Mr. Freeze

Is Arnold reliving his Batman role?

Is Arnold reliving his Batman role?

Ice, ice, baby: Bites knows what it means to feel a chill in the workplace, given that our editorial meetings are held down in the embalming room of a former mortuary. Bites also understands that such permafrost conditions are well-suited to the preservation of dead bodies, friendly ghosts and cold-blooded journalists. But actual living human beings, Bites imagines, work better in conditions that are considerably less crypt-like.

Just don’t try telling that to Arnold Schwarzenegger.

A source at the state Department of Conservation (DOC) recently described for Bites the deep-freeze conditions instituted in honor of a recent visit from the Governator to the Renaissance Tower at 801 K Street. “Due to Schwarzenegger’s scheduled visit to the 20th floor of the department at 10:30 this morning, the building temperature was reduced to 60 degrees Fahrenheit ‘because that is the way the governor likes it,’ we were told by both building management (Triple Net) and DOC organizational staff,” reported the pissed-off staffer. “Offices set at 60 degrees are not merely uncomfortable, but unhealthy. Employees with arthritis, colds, etc. were forced to endure this absurdity. Such arrogance on the part of the governor is blasphemous to the several hundred building employees who were forced to exchange comfort for the blatant demand of a single state employee.”

Said employee would, of course, be Arnold. “Although governor, Schwarzenegger is also a state employee,” our informant continued. “Thus, he should respect fellow employees and adhere to ethical policies in the workplace. As of 2:15 p.m., the temperature on the ninth floor of 801 K Street is only 63 degrees. Such arrogance is unacceptable.”

The governor’s office did not confirm the 60-degree mandate but insisted Schwarzenegger’s concern with climate control is not unusual. “Basically, what I can say is that it varies,” said Schwarzenegger’s deputy press secretary, Terri Carbaugh. “When the governor travels, there tends to be a lot of people involved. … If there’s two people in a room, no. But if there’s 60 people in a room, [the temperature] would have to change.”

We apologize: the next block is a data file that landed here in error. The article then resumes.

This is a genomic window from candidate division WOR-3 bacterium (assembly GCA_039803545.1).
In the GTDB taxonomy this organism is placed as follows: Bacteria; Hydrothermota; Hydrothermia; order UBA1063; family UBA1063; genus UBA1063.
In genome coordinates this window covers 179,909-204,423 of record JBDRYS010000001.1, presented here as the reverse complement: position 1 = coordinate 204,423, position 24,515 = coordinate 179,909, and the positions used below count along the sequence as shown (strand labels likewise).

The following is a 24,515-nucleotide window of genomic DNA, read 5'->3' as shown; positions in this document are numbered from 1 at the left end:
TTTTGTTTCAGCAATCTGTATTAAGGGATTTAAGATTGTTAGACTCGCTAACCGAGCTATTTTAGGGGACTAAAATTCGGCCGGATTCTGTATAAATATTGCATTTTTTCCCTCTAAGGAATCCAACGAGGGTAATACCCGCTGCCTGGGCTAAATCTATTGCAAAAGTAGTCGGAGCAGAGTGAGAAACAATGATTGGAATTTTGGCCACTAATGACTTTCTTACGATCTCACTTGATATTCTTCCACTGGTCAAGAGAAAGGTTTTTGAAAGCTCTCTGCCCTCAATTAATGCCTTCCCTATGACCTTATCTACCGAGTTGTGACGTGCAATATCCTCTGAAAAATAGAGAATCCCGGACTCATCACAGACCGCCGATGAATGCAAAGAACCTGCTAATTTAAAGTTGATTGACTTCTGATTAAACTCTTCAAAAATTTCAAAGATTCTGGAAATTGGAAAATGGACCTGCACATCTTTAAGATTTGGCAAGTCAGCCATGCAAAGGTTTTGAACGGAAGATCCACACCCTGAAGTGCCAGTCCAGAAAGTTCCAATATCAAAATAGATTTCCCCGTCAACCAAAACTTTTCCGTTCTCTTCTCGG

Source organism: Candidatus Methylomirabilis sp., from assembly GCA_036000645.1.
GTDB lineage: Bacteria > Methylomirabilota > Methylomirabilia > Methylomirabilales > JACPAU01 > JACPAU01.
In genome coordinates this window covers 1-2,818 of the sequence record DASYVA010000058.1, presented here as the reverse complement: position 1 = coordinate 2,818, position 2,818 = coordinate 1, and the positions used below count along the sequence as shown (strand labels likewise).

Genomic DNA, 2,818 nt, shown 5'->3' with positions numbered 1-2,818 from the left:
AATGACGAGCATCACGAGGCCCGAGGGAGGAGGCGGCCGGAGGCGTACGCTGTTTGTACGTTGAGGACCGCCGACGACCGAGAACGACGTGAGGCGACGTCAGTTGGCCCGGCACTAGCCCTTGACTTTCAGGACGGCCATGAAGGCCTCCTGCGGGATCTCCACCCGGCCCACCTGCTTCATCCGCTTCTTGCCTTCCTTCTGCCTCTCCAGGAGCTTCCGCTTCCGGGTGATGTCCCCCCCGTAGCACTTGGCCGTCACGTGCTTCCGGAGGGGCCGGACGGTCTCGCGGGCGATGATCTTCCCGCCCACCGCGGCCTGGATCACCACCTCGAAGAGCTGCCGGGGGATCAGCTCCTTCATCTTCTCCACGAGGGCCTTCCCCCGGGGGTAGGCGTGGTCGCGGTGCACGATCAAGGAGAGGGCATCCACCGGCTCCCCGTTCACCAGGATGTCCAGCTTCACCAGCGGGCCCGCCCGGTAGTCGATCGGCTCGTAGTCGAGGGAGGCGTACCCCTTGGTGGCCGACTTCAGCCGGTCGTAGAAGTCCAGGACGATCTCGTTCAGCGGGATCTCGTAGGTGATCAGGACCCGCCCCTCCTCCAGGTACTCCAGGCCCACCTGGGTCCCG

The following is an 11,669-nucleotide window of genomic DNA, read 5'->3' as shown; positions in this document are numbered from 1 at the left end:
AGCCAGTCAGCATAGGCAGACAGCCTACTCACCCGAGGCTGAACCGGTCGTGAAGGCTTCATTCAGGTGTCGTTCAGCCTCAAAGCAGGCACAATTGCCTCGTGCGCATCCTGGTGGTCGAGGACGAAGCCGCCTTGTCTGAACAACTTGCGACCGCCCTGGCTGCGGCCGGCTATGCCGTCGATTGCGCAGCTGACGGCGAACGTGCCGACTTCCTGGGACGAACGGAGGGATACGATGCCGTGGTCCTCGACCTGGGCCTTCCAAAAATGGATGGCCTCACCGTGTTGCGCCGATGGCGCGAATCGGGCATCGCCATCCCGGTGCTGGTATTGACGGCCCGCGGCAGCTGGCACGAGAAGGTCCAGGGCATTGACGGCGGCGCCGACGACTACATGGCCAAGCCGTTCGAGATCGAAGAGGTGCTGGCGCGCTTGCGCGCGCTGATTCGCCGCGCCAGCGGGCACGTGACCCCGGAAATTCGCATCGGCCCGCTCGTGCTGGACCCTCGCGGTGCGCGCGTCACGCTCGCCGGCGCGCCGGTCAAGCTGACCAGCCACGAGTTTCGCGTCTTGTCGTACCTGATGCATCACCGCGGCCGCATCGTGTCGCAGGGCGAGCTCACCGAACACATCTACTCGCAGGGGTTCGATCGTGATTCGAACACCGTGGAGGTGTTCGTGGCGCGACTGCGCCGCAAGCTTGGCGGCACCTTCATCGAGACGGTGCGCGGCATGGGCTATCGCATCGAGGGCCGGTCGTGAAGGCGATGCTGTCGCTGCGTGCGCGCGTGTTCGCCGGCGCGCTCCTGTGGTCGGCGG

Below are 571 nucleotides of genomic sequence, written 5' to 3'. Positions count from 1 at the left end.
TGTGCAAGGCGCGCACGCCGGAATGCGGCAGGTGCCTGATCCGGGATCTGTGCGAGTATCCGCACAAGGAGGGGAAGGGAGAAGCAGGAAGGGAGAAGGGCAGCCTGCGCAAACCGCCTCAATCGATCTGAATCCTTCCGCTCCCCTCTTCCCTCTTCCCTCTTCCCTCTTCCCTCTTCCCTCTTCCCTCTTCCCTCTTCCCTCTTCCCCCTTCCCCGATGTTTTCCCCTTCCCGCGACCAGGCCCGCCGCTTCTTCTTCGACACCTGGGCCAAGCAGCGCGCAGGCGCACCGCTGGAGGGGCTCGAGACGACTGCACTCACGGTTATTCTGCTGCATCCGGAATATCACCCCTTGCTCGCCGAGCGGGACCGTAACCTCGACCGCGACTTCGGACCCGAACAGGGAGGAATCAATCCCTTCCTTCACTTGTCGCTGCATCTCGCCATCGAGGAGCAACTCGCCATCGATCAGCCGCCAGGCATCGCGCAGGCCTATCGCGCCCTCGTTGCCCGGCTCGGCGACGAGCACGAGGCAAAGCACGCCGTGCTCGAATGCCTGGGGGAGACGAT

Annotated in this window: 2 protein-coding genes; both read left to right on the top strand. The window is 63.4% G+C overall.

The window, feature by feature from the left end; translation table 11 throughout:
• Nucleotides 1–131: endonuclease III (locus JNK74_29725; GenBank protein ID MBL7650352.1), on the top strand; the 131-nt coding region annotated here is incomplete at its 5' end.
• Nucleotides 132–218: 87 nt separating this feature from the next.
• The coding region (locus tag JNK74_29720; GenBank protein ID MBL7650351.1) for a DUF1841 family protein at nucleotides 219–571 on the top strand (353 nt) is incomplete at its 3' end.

Dick jokes: Schwarzenegger’s secretary of education, Richard Riordan, managed to come off as an even bigger Dick than “Go F*** Yourself” Cheney when he told a perfectly innocent 6-year-old girl named Isis that her name meant “stupid, dirty girl.” But Riordan may not be the Governator’s biggest faux pas when it comes to educational appointments. The very next day, Schwarzenegger rewarded his own personal investment adviser, Paul Wachter, with a 12-year stint on the University of California Board of Regents. Wachter will take a position previously filled by Dolores Huerta, a lifelong populist who co-founded the United Farm Workers with Cesar Chavez. Huerta was seeking reappointment after serving a six-month replacement stint, but Schwarzenegger wisely recognized that his fellow millionaires are much better suited to serve the true needs of the people. And to show he’s as committed to ethnic (if not economic) diversity as the president he hopes to replace one day, Arnold filled a second opening with anti-union frozen-Mexican-food magnate Frederick Ruiz. Fellow regent Ward Connerly must be proud.

Tribes invade Scotland: America doesn’t have the greatest track record when it comes to dealing with other sovereign nations, not even those existing within our own borders. But this month, four California tribal nations who are concerned with the restoration of the Klamath River are taking their case not to Sacramento or Washington, but to Scotland. Yes, a delegation of Karuk, Yurok, Hoopa and Klamath tribes will be venturing to the land of kilts and haggis to confront multinational energy corporation Scottish Power, whose dams are messing up some 350 miles of salmon-spawning grounds. Tribal leaders say Scottish Power subsidiary PacifiCorp solicited their suggestions but didn’t bother to include any of those suggestions in a re-licensing proposal that, if approved, will stand for another 30 years. “The company assured us that we would be partners in deciding the future of the Klamath, but our concerns obviously fell on deaf ears,” said Leaf Hillman, vice-chairman of the Karuk tribe. “We are left feeling betrayed.” More information about the Klamath River controversy can be found at